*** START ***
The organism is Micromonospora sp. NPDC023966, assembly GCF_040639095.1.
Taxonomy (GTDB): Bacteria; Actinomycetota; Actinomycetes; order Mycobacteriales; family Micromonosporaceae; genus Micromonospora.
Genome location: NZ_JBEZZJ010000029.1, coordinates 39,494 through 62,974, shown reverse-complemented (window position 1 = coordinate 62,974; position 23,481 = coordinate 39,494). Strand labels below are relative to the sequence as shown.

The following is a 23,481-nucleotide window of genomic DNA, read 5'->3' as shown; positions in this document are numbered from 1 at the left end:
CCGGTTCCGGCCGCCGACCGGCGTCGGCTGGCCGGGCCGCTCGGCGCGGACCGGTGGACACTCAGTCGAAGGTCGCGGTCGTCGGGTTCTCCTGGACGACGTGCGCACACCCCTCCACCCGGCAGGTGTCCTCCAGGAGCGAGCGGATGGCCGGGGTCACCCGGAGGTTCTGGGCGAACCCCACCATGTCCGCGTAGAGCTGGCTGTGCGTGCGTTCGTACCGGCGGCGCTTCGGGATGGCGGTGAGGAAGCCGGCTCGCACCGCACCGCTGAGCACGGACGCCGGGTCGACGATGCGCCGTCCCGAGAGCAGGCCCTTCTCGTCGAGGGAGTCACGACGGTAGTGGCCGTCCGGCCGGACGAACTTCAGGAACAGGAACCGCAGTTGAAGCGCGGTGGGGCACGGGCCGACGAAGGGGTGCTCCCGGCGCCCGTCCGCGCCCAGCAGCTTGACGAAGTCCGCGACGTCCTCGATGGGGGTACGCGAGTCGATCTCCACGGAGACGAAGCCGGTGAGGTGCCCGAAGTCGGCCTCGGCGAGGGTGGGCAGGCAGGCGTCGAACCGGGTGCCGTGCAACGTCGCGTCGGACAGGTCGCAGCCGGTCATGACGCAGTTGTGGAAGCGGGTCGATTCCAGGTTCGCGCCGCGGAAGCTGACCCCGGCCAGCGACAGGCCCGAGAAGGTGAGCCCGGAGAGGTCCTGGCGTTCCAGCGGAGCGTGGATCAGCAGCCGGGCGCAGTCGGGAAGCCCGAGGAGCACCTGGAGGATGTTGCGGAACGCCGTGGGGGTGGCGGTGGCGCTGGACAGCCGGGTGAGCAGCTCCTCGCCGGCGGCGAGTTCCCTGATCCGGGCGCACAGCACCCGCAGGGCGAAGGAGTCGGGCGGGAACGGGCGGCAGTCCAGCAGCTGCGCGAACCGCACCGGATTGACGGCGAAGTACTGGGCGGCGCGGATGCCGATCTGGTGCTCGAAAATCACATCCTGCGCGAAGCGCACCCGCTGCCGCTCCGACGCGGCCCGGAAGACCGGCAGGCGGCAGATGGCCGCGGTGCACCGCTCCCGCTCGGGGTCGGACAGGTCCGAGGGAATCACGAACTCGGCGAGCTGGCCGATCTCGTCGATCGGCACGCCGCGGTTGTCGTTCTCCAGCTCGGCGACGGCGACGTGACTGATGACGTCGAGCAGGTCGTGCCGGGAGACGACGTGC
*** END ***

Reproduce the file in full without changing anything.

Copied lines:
The organism is Micromonospora sp. NPDC023966, assembly GCF_040639095.1.
Taxonomy (GTDB): Bacteria; Actinomycetota; Actinomycetes; order Mycobacteriales; family Micromonosporaceae; genus Micromonospora.
Genome location: NZ_JBEZZJ010000029.1, coordinates 39,494 through 62,974, shown reverse-complemented (window position 1 = coordinate 62,974; position 23,481 = coordinate 39,494). Strand labels below are relative to the sequence as shown.

The following is a 23,481-nucleotide window of genomic DNA, read 5'->3' as shown; positions in this document are numbered from 1 at the left end:
CCGGTTCCGGCCGCCGACCGGCGTCGGCTGGCCGGGCCGCTCGGCGCGGACCGGTGGACACTCAGTCGAAGGTCGCGGTCGTCGGGTTCTCCTGGACGACGTGCGCACACCCCTCCACCCGGCAGGTGTCCTCCAGGAGCGAGCGGATGGCCGGGGTCACCCGGAGGTTCTGGGCGAACCCCACCATGTCCGCGTAGAGCTGGCTGTGCGTGCGTTCGTACCGGCGGCGCTTCGGGATGGCGGTGAGGAAGCCGGCTCGCACCGCACCGCTGAGCACGGACGCCGGGTCGACGATGCGCCGTCCCGAGAGCAGGCCCTTCTCGTCGAGGGAGTCACGACGGTAGTGGCCGTCCGGCCGGACGAACTTCAGGAACAGGAACCGCAGTTGAAGCGCGGTGGGGCACGGGCCGACGAAGGGGTGCTCCCGGCGCCCGTCCGCGCCCAGCAGCTTGACGAAGTCCGCGACGTCCTCGATGGGGGTACGCGAGTCGATCTCCACGGAGACGAAGCCGGTGAGGTGCCCGAAGTCGGCCTCGGCGAGGGTGGGCAGGCAGGCGTCGAACCGGGTGCCGTGCAACGTCGCGTCGGACAGGTCGCAGCCGGTCATGACGCAGTTGTGGAAGCGGGTCGATTCCAGGTTCGCGCCGCGGAAGCTGACCCCGGCCAGCGACAGGCCCGAGAAGGTGAGCCCGGAGAGGTCCTGGCGTTCCAGCGGAGCGTGGATCAGCAGCCGGGCGCAGTCGGGAAGCCCGAGGAGCACCTGGAGGATGTTGCGGAACGCCGTGGGGGTGGCGGTGGCGCTGGACAGCCGGGTGAGCAGCTCCTCGCCGGCGGCGAGTTCCCTGATCCGGGCGCACAGCACCCGCAGGGCGAAGGAGTCGGGCGGGAACGGGCGGCAGTCCAGCAGCTGCGCGAACCGCACCGGATTGACGGCGAAGTACTGGGCGGCGCGGATGCCGATCTGGTGCTCGAAAATCACATCCTGCGCGAAGCGCACCCGCTGCCGCTCCGACGCGGCCCGGAAGACCGGCAGGCGGCAGATGGCCGCGGTGCACCGCTCCCGCTCGGGGTCGGACAGGTCCGAGGGAATCACGAACTCGGCGAGCTGGCCGATCTCGTCGATCGGCACGCCGCGGTTGTCGTTCTCCAGCTCGGCGACGGCGACGTGACTGATGACGTCGAGCAGGTCGTGCCGGGAGACGACGTGC